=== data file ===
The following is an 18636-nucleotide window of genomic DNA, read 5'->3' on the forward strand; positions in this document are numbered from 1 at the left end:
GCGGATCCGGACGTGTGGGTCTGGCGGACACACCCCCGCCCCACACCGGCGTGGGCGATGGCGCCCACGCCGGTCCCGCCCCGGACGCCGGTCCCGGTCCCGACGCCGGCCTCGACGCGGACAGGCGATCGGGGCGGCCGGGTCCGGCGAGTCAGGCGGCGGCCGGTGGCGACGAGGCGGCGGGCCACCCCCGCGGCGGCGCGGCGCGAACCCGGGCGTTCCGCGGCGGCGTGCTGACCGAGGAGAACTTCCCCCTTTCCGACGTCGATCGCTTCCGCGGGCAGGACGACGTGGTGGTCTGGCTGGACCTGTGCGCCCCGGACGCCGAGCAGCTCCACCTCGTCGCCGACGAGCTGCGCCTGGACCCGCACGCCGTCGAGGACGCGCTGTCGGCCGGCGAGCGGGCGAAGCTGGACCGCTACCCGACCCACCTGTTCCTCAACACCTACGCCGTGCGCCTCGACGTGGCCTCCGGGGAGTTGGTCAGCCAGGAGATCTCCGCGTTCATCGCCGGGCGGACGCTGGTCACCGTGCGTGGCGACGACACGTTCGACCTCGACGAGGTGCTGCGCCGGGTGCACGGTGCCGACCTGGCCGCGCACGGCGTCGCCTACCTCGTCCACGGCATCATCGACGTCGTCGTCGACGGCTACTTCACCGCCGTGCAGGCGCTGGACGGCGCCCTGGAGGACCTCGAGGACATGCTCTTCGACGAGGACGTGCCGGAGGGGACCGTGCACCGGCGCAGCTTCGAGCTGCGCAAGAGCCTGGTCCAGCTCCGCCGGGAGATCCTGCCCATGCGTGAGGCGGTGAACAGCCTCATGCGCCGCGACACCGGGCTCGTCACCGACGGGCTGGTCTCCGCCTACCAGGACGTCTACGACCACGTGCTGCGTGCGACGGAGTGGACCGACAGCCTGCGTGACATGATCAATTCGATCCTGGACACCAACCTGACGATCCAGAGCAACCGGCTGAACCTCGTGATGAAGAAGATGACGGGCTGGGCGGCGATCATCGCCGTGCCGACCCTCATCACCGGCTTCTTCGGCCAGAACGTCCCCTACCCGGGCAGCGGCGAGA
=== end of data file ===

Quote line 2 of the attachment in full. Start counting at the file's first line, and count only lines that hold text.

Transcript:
GCGGATCCGGACGTGTGGGTCTGGCGGACACACCCCCGCCCCACACCGGCGTGGGCGATGGCGCCCACGCCGGTCCCGCCCCGGACGCCGGTCCCGGTCCCGACGCCGGCCTCGACGCGGACAGGCGATCGGGGCGGCCGGGTCCGGCGAGTCAGGCGGCGGCCGGTGGCGACGAGGCGGCGGGCCACCCCCGCGGCGGCGCGGCGCGAACCCGGGCGTTCCGCGGCGGCGTGCTGACCGAGGAGAACTTCCCCCTTTCCGACGTCGATCGCTTCCGCGGGCAGGACGACGTGGTGGTCTGGCTGGACCTGTGCGCCCCGGACGCCGAGCAGCTCCACCTCGTCGCCGACGAGCTGCGCCTGGACCCGCACGCCGTCGAGGACGCGCTGTCGGCCGGCGAGCGGGCGAAGCTGGACCGCTACCCGACCCACCTGTTCCTCAACACCTACGCCGTGCGCCTCGACGTGGCCTCCGGGGAGTTGGTCAGCCAGGAGATCTCCGCGTTCATCGCCGGGCGGACGCTGGTCACCGTGCGTGGCGACGACACGTTCGACCTCGACGAGGTGCTGCGCCGGGTGCACGGTGCCGACCTGGCCGCGCACGGCGTCGCCTACCTCGTCCACGGCATCATCGACGTCGTCGTCGACGGCTACTTCACCGCCGTGCAGGCGCTGGACGGCGCCCTGGAGGACCTCGAGGACATGCTCTTCGACGAGGACGTGCCGGAGGGGACCGTGCACCGGCGCAGCTTCGAGCTGCGCAAGAGCCTGGTCCAGCTCCGCCGGGAGATCCTGCCCATGCGTGAGGCGGTGAACAGCCTCATGCGCCGCGACACCGGGCTCGTCACCGACGGGCTGGTCTCCGCCTACCAGGACGTCTACGACCACGTGCTGCGTGCGACGGAGTGGACCGACAGCCTGCGTGACATGATCAATTCGATCCTGGACACCAACCTGACGATCCAGAGCAACCGGCTGAACCTCGTGATGAAGAAGATGACGGGCTGGGCGGCGATCATCGCCGTGCCGACCCTCATCACCGGCTTCTTCGGCCAGAACGTCCCCTACCCGGGCAGCGGCGAGA